In a day of triple-whammy, Tamil Nadu added more than 20,000 new COVID-19 cases, Chennai surpassed the second wave peak of fresh cases and the State crossed one lakh active cases on Thursday. While the runaway rise in numbers revealed the challenges that the authorities are facing, officials noted that hospitalisation remains low as most cases are being managed in home isolation.
The State added 20,911 new cases on Thursday, growing by double of what it recorded less than a week ago. More worrying is the rise in Chennai, which reported 8,218 fresh cases – this is the highest so far, going beyond even the second wave peak of 7,564 cases on May 12, 2021.
The recent spike has also pushed the number of active cases to 1,03,610, the highest in more than six months. The TPR is also on the rise – 21.9% in Chennai, 21.1% in Chengalpattu, 20.6% in Ranipet, and more than 10% in seven other districts. The overall TPR stood at 11.5% on Wednesday, climbing up to more than 13.3% on Thursday. When asked, Dr TS Selvavinayagam, Director of Public Health and Preventive Medicine said: “Only those who have comorbid conditions, unvaccinated or elderly people require hospitalisation; asymptomatic cases are being managed in home isolation. While many needed oxygen beds and ICU earlier, adequate beds are available in hospitals now.”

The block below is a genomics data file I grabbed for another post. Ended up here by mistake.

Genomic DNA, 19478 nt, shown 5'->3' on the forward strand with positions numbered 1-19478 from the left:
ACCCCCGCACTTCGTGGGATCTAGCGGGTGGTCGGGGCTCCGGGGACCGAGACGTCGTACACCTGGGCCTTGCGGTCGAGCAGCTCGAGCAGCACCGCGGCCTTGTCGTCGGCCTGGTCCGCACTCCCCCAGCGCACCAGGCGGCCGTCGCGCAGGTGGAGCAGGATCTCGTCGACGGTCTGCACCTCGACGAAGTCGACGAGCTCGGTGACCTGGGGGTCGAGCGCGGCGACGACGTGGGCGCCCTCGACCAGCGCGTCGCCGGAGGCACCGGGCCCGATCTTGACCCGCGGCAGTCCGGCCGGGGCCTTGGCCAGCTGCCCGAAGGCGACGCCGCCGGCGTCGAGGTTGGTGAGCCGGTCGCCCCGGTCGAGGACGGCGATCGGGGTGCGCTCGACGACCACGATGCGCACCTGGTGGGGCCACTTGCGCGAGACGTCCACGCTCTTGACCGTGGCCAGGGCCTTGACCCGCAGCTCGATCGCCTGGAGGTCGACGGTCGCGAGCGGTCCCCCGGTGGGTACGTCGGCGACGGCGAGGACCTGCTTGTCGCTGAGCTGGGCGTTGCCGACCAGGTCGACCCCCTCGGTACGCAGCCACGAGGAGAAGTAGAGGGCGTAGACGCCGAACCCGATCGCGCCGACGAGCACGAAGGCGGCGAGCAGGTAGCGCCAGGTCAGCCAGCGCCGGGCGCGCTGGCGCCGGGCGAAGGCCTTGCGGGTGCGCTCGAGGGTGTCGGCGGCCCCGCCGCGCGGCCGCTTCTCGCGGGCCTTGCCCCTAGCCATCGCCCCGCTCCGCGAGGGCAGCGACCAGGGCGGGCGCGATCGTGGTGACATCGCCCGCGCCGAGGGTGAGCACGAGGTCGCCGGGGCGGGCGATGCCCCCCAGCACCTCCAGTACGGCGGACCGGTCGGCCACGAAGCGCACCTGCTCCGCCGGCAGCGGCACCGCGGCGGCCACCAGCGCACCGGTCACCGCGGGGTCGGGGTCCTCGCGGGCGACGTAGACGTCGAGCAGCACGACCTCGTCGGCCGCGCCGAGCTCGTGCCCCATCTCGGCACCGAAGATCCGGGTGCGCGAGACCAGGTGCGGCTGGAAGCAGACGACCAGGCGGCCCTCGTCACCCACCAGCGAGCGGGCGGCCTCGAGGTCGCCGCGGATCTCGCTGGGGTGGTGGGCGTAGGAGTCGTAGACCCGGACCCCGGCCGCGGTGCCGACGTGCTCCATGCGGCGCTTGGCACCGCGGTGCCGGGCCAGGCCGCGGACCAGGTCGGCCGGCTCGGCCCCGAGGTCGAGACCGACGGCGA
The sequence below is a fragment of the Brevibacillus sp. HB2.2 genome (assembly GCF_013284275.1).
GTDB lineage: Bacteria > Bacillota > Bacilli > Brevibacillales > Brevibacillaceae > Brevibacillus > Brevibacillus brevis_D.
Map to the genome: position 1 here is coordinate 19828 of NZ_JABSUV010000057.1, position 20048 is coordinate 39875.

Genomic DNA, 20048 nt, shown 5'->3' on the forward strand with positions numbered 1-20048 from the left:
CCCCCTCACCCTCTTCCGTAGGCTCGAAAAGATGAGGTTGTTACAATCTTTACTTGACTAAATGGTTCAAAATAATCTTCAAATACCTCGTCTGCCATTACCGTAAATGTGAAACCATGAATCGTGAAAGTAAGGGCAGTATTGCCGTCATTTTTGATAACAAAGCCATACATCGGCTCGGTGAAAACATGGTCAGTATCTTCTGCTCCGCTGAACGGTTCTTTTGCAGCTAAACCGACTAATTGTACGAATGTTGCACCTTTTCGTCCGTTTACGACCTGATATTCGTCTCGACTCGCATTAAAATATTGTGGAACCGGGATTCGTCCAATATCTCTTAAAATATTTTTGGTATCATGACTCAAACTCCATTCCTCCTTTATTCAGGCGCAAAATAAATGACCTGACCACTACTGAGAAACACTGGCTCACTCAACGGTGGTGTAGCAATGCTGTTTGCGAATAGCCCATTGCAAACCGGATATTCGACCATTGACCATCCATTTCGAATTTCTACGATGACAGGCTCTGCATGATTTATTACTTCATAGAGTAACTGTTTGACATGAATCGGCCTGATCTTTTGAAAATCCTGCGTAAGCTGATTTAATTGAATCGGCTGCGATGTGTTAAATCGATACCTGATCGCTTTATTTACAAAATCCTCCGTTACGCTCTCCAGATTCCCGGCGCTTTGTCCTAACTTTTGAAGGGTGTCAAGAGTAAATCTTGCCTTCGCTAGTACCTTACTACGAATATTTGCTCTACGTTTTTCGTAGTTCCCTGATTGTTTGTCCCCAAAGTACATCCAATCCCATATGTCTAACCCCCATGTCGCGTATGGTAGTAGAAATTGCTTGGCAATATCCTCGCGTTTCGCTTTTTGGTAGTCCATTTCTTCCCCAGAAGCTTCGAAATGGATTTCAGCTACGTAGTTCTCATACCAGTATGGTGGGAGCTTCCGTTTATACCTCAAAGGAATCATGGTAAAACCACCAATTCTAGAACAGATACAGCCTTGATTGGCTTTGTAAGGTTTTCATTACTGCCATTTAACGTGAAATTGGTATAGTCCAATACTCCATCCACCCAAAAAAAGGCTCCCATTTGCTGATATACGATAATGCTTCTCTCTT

Officials wary of imposing higher fine
The State health department’s order to collect Rs 500 fine from those not wearing face masks has made civic officials hesitant to impose it till proper awareness was created among the public, sources revealed.
Earlier, the fine amount was Rs 200, which “the public paid with much reluctance and that too only when they knew they had no other alternative”, said a conservancy official involved in this exercise on a regular basis.
Asking defaulters to cough up Rs 500 will create problems as most people we fine are from the poorer sections of society for whom Rs 500 will be a really big amount. This should be undertaken only after enough awareness is created among the public that it is cheaper to wear a mask than to pay the fine, said a health official on condition of anonymity.